E-service of process is a method of serving Complaints or other legal initiating papers on defendants via email, text messaging, or social media account direct messaging. E-service — electronic service of process — is generally only allowed by a court’s Order, is generally a sort of “last resort” type of service of process, is becoming increasingly permitted, and may eventually overtake “service of process by publication or posting” as the final method used by courts to obtain service of process on defendants who are refusing or evading service of process.
Note that E-service is for service of process and is distinct from the electronic service of court papers between litigants after a case has been filed. Service of process is the means by which a defendant — a party being sued — is given notice of the lawsuit (or other proceeding). Proper service of process — notification of the lawsuit/proceeding — is required by due process. Electronic filing of court documents between lawyers in a case is something different and should not be confused with e-service of process.
Generally, service of process is done via some sort of hand-delivery of the initiating court papers — like a Summons and Complaint. In most U.S. jurisdictions, there is a progressive series of steps that can or must be taken to obtain a legally valid service of process. Those are (generally):
● A county Sheriff Deputy or other law enforcement official attempts to hand-deliver the Summons and Complaint
● If the Sheriff’s Deputy is unsuccessful, then a person is appointed as a “special process server” to hand-deliver the court papers
● If several attempts by the special process server are unsuccessful, then a court can allow service of process via U.S. Mail or overnight delivery with return receipt and proof of delivery
● If that does not succeed, then the court might allow service of process via publication in a newspaper and via posting at the County Courthouse
In some jurisdictions, the first two methods are combined or are allowed as alternatives. The final two are only allowed, typically, by court Order and if there is sufficient proof that the other methods were attempted, but failed.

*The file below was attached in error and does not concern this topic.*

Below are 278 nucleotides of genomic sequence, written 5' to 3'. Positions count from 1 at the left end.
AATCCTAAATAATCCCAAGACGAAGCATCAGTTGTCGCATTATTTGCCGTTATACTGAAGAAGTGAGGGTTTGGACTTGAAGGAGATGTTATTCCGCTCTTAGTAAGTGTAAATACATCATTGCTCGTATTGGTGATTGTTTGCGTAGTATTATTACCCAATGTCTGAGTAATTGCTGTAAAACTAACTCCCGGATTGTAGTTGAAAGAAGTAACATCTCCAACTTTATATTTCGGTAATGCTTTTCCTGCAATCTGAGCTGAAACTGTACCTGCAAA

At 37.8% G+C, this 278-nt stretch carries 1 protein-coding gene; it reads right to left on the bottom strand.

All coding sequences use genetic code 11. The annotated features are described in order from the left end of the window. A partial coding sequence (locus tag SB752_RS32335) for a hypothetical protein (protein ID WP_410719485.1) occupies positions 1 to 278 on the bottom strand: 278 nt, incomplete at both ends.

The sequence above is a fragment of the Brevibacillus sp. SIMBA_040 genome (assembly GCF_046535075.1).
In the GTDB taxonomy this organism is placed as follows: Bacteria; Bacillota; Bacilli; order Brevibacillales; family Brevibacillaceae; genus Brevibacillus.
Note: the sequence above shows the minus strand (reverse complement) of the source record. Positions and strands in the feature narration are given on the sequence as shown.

Now, another method is being allowed — E-service of process via email, text messaging, or direct messaging to public social media accounts. Again, for now, a court’s Order is necessary for the use of this type of service of process and some additional requirements are likely to be imposed. The Supreme Court of Illinois recently amended its Rules to allow e-service of process. Those rules are instructive with respect to what most U.S. courts will require. First, to be allowed to use e-service of process, the party bringing the lawsuit — the plaintiff — must provide evidence that the defendant is actively and currently using the relevant email account, phone/text number or social media account. Second, the relevant court documents must be attached. Further, in the subject line of an email or in the body of a text, the following words must be placed: “Important information—You are being sued” and also the following sentences:
“You have been sued. Read all of the documents attached to this e-mail [text or direct message]. To participate in the case, you must follow the instructions listed in the attached summons. If you do not, the court may decide the case without hearing from you, and you could lose the case.”
Finally, copies of the relevant court documents must be sent – within 10 days of the email, text or direct message – via mail to the last-known address of the defendant.